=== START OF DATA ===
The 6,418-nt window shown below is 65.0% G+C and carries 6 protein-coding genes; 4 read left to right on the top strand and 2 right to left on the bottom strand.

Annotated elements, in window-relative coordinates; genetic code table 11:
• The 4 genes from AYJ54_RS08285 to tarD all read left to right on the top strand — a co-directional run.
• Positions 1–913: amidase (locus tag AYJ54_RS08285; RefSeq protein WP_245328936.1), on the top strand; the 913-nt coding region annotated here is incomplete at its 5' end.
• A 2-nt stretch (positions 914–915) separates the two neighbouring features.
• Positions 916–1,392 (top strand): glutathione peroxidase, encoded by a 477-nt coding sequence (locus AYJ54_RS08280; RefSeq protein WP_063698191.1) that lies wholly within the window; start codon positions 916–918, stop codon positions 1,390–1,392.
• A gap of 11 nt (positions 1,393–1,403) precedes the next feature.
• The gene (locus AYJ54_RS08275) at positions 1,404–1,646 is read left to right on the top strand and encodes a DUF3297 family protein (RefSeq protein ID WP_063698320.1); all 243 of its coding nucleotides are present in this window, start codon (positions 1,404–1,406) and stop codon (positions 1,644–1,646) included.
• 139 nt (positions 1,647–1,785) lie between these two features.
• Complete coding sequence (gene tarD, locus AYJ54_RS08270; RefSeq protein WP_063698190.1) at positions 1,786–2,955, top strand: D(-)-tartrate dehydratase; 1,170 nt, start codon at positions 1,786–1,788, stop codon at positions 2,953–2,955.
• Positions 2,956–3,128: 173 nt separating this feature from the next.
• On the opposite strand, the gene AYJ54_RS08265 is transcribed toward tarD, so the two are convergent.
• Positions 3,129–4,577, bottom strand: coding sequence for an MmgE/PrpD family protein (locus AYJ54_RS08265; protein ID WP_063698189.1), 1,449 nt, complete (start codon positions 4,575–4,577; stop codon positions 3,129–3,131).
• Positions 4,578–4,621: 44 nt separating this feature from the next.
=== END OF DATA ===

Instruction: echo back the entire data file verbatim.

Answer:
The 6,418-nt window shown below is 65.0% G+C and carries 6 protein-coding genes; 4 read left to right on the top strand and 2 right to left on the bottom strand.

Annotated elements, in window-relative coordinates; genetic code table 11:
• The 4 genes from AYJ54_RS08285 to tarD all read left to right on the top strand — a co-directional run.
• Positions 1–913: amidase (locus tag AYJ54_RS08285; RefSeq protein WP_245328936.1), on the top strand; the 913-nt coding region annotated here is incomplete at its 5' end.
• A 2-nt stretch (positions 914–915) separates the two neighbouring features.
• Positions 916–1,392 (top strand): glutathione peroxidase, encoded by a 477-nt coding sequence (locus AYJ54_RS08280; RefSeq protein WP_063698191.1) that lies wholly within the window; start codon positions 916–918, stop codon positions 1,390–1,392.
• A gap of 11 nt (positions 1,393–1,403) precedes the next feature.
• The gene (locus AYJ54_RS08275) at positions 1,404–1,646 is read left to right on the top strand and encodes a DUF3297 family protein (RefSeq protein ID WP_063698320.1); all 243 of its coding nucleotides are present in this window, start codon (positions 1,404–1,406) and stop codon (positions 1,644–1,646) included.
• 139 nt (positions 1,647–1,785) lie between these two features.
• Complete coding sequence (gene tarD, locus AYJ54_RS08270; RefSeq protein WP_063698190.1) at positions 1,786–2,955, top strand: D(-)-tartrate dehydratase; 1,170 nt, start codon at positions 1,786–1,788, stop codon at positions 2,953–2,955.
• Positions 2,956–3,128: 173 nt separating this feature from the next.
• On the opposite strand, the gene AYJ54_RS08265 is transcribed toward tarD, so the two are convergent.
• Positions 3,129–4,577, bottom strand: coding sequence for an MmgE/PrpD family protein (locus AYJ54_RS08265; protein ID WP_063698189.1), 1,449 nt, complete (start codon positions 4,575–4,577; stop codon positions 3,129–3,131).
• Positions 4,578–4,621: 44 nt separating this feature from the next.